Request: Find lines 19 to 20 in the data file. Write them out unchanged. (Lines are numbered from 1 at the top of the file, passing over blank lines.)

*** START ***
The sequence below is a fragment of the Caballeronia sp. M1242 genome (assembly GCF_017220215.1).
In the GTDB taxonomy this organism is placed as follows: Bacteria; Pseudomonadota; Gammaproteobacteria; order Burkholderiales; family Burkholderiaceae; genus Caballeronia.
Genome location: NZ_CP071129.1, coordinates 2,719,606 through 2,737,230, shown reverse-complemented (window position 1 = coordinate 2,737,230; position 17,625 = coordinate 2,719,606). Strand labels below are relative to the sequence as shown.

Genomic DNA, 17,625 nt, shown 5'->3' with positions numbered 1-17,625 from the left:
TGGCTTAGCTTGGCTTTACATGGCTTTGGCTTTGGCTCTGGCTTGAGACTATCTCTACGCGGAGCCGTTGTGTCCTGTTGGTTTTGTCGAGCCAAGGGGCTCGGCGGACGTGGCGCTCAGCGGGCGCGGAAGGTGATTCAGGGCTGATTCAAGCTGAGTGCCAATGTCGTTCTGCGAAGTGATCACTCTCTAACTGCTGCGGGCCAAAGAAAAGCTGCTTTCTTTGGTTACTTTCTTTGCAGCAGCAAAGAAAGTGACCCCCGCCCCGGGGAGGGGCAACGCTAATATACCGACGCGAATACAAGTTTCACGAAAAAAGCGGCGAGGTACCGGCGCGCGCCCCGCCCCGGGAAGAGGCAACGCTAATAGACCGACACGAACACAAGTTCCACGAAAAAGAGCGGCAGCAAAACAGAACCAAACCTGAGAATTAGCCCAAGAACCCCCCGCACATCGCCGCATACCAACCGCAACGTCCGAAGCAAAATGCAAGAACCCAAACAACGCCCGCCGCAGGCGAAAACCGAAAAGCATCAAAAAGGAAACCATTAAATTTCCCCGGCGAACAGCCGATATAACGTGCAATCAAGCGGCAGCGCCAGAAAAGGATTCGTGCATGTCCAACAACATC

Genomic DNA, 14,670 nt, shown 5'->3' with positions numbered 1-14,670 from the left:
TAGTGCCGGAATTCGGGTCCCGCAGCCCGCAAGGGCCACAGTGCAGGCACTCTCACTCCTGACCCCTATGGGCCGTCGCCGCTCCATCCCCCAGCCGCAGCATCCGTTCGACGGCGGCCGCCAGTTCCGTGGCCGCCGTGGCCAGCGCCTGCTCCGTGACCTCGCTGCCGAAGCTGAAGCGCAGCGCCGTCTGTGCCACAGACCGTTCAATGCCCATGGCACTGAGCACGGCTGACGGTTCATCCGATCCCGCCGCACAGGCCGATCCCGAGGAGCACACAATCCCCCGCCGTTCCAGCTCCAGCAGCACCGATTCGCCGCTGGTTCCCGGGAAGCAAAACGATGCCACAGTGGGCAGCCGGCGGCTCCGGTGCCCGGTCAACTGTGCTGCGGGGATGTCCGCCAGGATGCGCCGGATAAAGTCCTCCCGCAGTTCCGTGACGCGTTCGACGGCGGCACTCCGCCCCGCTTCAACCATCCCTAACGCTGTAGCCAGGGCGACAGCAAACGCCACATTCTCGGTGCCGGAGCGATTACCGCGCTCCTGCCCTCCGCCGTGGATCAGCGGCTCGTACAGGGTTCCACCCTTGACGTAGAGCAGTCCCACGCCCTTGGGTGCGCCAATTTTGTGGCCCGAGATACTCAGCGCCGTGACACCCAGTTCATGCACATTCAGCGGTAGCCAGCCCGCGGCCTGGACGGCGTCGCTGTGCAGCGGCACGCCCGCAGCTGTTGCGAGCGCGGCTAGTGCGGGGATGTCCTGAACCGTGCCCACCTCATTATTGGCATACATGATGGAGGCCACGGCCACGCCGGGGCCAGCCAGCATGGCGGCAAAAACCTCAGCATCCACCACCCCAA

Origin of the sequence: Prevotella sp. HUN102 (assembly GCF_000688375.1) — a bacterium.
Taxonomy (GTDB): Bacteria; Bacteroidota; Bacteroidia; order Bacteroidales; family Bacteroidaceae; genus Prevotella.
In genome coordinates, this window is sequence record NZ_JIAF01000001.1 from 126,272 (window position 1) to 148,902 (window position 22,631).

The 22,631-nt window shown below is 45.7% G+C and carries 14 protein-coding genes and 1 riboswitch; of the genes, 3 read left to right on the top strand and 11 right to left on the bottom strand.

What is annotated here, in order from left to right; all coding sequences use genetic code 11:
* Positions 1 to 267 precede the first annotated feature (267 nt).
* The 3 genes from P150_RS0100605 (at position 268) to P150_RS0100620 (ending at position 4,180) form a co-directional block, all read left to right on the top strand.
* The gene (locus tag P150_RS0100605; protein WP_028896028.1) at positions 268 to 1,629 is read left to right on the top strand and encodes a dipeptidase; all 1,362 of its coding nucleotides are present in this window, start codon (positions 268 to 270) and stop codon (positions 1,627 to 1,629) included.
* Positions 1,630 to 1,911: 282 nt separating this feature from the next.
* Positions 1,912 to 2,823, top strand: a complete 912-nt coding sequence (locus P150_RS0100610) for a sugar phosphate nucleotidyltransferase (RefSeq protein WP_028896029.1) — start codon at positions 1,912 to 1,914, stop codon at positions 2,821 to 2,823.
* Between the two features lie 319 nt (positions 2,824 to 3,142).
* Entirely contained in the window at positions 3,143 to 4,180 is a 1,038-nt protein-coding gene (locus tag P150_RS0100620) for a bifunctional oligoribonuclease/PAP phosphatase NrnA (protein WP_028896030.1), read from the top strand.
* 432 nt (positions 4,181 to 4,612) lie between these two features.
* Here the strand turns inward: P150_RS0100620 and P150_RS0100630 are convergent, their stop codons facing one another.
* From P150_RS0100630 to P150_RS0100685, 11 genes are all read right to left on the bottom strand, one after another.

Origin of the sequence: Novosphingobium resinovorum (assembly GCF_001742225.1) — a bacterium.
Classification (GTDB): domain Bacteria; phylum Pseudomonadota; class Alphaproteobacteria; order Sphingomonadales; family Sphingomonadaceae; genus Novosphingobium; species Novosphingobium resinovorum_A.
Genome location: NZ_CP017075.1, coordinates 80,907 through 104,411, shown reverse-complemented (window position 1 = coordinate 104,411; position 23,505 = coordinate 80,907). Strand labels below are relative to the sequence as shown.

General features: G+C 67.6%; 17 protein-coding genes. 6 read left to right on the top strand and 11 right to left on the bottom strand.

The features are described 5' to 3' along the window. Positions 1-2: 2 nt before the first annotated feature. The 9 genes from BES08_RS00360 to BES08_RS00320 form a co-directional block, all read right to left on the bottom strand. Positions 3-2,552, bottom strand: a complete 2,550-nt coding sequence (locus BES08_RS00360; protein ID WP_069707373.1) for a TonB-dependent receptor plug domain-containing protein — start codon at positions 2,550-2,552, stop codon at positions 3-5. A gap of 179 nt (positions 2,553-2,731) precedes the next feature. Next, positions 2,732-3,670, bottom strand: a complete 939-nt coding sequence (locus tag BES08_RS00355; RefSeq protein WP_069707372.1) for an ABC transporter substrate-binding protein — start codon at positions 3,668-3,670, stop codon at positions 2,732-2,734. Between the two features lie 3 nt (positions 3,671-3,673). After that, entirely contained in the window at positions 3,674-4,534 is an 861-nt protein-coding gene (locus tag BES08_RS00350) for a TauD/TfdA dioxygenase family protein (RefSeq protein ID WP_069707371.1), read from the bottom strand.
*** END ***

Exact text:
* Entirely contained in the window at positions 3,143 to 4,180 is a 1,038-nt protein-coding gene (locus tag P150_RS0100620) for a bifunctional oligoribonuclease/PAP phosphatase NrnA (protein WP_028896030.1), read from the top strand.
* 432 nt (positions 4,181 to 4,612) lie between these two features.